WhatsApp Sends an Unwanted “Signal” to its Users: Data Privacy Trends

See what I did there?  Maybe they should have sent a “Telegram”.  😉

According to Bloomberg (Why WhatsApp’s New Privacy Rules Are Sparking Alarm, written by Nate Lanxon), Facebook’s WhatsApp messaging app began alerting much of its 2 billion users to an update of its privacy policy – and if they want to keep using the popular messaging app, they have to accept it. The new terms, delivered in early 2021, have caused an outcry among technology experts, privacy advocates, billionaire entrepreneurs and government organizations and triggered a wave of defections to rival services. WhatsApp says the change is necessary to help it integrate better with other Facebook products.

WhatsApp is now reserving the right to share data it collects about you with the broader Facebook network, which includes Instagram, regardless of whether you have accounts or profiles there. Much of the policy, which is about monetizing WhatsApp, is broadly in line with what came before, and states that “WhatsApp receives information from, and shares information with, the other Facebook Companies. We may use the information we receive from them, and they may use the information we share with them, to help operate” and market services. For long-time users, the option to share data with Facebook was made available in 2016, but it was just that: optional and temporary. Starting Feb. 8th, it’s mandatory for everybody.

Well, not quite.

There’s a difference in the text for Europe compared with the rest of the world.  European data protection authorities, which under the European Union’s strict privacy laws are empowered to fine companies as much as 4% of global annual revenue if they breach the bloc’s rules, in 2016 had expressed “serious concerns” about the sharing of WhatsApp user data. EU antitrust authorities in 2017 fined Facebook 110 million euros ($134 million) for misleading regulators during a 2014 review of its takeover of WhatsApp but stopped short of overturning the merger approval. Facebook had told EU regulators during the review it technically wasn’t possible to combine WhatsApp data with its other services.

So, how did the announcement go over with WhatsApp users?  Not well.  Some people misunderstood the update to mean that Facebook wants to read your personal WhatsApp messages or access your financial information. Turkish President Recep Tayyip Erdogan’s media office and his country’s defense ministry said they’re dropping WhatsApp. According to The Verge, Tesla CEO Elon Musk even jumped into the fray, tweeting last week “Use Signal” to his more than 42 million followers. As the controversy has grown, Signal has become one of the most downloaded apps on Android and iOS and its verification system for signing up new users has repeatedly buckled under the pressure. Telegram, which is currently No. 2 behind Signal on the App Store, saw more than 25 million new users sign up in just 72 hours.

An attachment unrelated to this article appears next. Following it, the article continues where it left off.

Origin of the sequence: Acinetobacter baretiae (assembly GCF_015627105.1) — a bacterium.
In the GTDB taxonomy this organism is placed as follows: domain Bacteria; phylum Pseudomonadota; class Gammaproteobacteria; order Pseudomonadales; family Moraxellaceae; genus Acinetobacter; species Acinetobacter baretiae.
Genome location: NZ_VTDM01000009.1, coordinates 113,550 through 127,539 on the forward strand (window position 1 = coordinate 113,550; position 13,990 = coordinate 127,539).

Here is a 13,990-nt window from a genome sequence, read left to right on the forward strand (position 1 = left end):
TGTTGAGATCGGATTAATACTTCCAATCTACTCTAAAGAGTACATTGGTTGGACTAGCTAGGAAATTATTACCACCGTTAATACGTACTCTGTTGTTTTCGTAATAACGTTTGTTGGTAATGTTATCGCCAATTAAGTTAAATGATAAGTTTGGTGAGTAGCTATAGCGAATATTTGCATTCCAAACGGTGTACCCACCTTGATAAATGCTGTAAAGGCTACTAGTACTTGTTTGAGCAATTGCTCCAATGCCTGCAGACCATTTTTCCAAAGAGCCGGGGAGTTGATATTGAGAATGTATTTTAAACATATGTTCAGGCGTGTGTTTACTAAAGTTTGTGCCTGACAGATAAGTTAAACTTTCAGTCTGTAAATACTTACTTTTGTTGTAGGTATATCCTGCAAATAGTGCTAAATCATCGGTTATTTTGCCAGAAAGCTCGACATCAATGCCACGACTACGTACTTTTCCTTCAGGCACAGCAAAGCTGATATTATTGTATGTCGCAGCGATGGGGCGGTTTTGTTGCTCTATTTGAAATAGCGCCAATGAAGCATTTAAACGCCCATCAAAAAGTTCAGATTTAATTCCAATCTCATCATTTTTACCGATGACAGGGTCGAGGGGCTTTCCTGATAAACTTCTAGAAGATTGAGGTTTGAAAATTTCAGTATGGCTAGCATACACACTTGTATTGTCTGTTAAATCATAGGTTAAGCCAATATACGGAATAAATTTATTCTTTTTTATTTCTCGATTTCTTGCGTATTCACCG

Needless to say, WhatsApp has had to clarify it’s position regarding to what it’s doing with users’ data, via a new FAQ page to its website.  For some reason, their users were alarmed when they heard that WhatsApp could be sharing their data with the rest of the Facebook network.  Can’t imagine why?  😉

So, what do you think?  Are we moving forward on the data privacy front, or moving backward?  Please share any comments you might have or if you’d like to know more about a particular topic.

Disclaimer: The views represented herein are exclusively the views of the author, and do not necessarily represent the views held by my employer, my partners or my clients. eDiscovery Today is made available solely for educational purposes to provide general information about general eDiscovery principles and not to provide specific legal advice applicable to any particular circumstance. eDiscovery Today should not be used as a substitute for competent legal advice from a lawyer you have retained and who has agreed to represent you.

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